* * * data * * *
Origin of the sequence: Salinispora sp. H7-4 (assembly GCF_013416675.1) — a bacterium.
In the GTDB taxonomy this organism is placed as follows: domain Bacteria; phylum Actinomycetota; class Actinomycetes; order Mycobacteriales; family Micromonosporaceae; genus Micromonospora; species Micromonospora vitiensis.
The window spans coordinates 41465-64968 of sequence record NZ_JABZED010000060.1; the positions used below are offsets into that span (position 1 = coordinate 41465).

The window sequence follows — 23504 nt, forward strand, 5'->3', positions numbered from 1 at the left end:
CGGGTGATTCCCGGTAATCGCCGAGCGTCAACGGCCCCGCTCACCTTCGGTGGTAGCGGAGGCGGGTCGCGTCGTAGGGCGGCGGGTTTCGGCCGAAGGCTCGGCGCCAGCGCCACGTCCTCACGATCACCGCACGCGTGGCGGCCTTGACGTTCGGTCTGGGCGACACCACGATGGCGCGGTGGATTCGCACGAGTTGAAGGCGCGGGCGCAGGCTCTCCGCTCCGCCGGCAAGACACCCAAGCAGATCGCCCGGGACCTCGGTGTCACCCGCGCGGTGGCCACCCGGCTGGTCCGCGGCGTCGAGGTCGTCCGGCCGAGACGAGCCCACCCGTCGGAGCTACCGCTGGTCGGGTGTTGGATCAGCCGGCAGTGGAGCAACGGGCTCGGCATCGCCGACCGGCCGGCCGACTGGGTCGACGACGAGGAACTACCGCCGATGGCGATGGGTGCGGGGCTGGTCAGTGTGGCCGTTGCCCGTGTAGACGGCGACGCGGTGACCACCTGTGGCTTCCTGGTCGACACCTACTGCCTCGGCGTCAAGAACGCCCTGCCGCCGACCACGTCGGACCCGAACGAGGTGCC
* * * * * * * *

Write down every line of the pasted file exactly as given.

Origin of the sequence: Salinispora sp. H7-4 (assembly GCF_013416675.1) — a bacterium.
In the GTDB taxonomy this organism is placed as follows: domain Bacteria; phylum Actinomycetota; class Actinomycetes; order Mycobacteriales; family Micromonosporaceae; genus Micromonospora; species Micromonospora vitiensis.
The window spans coordinates 41465-64968 of sequence record NZ_JABZED010000060.1; the positions used below are offsets into that span (position 1 = coordinate 41465).

The window sequence follows — 23504 nt, forward strand, 5'->3', positions numbered from 1 at the left end:
CGGGTGATTCCCGGTAATCGCCGAGCGTCAACGGCCCCGCTCACCTTCGGTGGTAGCGGAGGCGGGTCGCGTCGTAGGGCGGCGGGTTTCGGCCGAAGGCTCGGCGCCAGCGCCACGTCCTCACGATCACCGCACGCGTGGCGGCCTTGACGTTCGGTCTGGGCGACACCACGATGGCGCGGTGGATTCGCACGAGTTGAAGGCGCGGGCGCAGGCTCTCCGCTCCGCCGGCAAGACACCCAAGCAGATCGCCCGGGACCTCGGTGTCACCCGCGCGGTGGCCACCCGGCTGGTCCGCGGCGTCGAGGTCGTCCGGCCGAGACGAGCCCACCCGTCGGAGCTACCGCTGGTCGGGTGTTGGATCAGCCGGCAGTGGAGCAACGGGCTCGGCATCGCCGACCGGCCGGCCGACTGGGTCGACGACGAGGAACTACCGCCGATGGCGATGGGTGCGGGGCTGGTCAGTGTGGCCGTTGCCCGTGTAGACGGCGACGCGGTGACCACCTGTGGCTTCCTGGTCGACACCTACTGCCTCGGCGTCAAGAACGCCCTGCCGCCGACCACGTCGGACCCGAACGAGGTGCC